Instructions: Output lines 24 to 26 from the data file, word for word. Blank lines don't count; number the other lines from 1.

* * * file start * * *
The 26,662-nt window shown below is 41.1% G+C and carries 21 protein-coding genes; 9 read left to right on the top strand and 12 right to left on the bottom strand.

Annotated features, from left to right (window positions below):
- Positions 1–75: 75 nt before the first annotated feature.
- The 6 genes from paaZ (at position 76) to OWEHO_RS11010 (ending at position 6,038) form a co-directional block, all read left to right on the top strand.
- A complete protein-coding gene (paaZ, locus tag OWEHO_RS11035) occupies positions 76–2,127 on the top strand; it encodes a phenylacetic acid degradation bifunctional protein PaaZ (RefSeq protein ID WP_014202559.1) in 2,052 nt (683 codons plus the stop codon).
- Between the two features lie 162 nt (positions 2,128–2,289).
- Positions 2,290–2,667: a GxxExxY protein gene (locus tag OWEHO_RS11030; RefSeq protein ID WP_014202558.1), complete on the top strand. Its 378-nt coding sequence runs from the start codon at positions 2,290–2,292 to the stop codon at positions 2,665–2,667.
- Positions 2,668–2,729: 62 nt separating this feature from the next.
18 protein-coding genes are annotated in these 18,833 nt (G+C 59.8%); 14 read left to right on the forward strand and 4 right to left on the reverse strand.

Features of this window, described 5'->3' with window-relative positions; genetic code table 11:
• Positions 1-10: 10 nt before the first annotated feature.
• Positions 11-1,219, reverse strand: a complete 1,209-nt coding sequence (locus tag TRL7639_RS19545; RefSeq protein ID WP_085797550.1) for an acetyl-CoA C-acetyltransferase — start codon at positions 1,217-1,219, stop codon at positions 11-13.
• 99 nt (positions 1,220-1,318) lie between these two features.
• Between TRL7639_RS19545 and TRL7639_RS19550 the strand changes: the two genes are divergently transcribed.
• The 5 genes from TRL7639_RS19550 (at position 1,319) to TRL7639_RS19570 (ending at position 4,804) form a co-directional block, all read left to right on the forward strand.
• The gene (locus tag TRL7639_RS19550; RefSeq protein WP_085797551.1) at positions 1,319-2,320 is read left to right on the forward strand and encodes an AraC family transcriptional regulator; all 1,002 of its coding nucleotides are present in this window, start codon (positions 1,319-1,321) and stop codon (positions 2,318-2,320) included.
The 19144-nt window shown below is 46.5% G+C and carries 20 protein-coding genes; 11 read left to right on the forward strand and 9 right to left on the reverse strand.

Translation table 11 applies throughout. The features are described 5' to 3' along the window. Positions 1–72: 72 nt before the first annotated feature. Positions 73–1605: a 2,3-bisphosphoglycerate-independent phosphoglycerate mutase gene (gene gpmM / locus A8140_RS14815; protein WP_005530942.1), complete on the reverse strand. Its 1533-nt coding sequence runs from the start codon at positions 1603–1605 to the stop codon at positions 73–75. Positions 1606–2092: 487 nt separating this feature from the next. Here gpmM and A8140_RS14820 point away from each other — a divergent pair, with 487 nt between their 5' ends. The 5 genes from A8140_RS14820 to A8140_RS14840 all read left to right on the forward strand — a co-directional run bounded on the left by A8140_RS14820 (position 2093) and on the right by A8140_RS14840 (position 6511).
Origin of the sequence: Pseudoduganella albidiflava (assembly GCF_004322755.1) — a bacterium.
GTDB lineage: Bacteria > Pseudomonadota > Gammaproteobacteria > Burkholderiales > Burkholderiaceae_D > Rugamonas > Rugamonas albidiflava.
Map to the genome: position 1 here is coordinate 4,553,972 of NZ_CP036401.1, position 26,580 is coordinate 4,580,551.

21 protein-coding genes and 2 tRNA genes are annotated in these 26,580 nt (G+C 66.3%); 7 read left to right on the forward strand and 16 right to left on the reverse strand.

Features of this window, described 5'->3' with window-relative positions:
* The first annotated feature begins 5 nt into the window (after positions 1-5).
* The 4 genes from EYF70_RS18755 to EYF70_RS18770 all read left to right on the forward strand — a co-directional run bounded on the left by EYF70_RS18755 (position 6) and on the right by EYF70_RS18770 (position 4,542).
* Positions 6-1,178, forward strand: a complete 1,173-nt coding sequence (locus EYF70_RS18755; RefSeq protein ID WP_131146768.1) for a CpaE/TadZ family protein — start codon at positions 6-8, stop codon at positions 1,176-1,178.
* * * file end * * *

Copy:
* The first annotated feature begins 5 nt into the window (after positions 1-5).
* The 4 genes from EYF70_RS18755 to EYF70_RS18770 all read left to right on the forward strand — a co-directional run bounded on the left by EYF70_RS18755 (position 6) and on the right by EYF70_RS18770 (position 4,542).
* Positions 6-1,178, forward strand: a complete 1,173-nt coding sequence (locus EYF70_RS18755; RefSeq protein ID WP_131146768.1) for a CpaE/TadZ family protein — start codon at positions 6-8, stop codon at positions 1,176-1,178.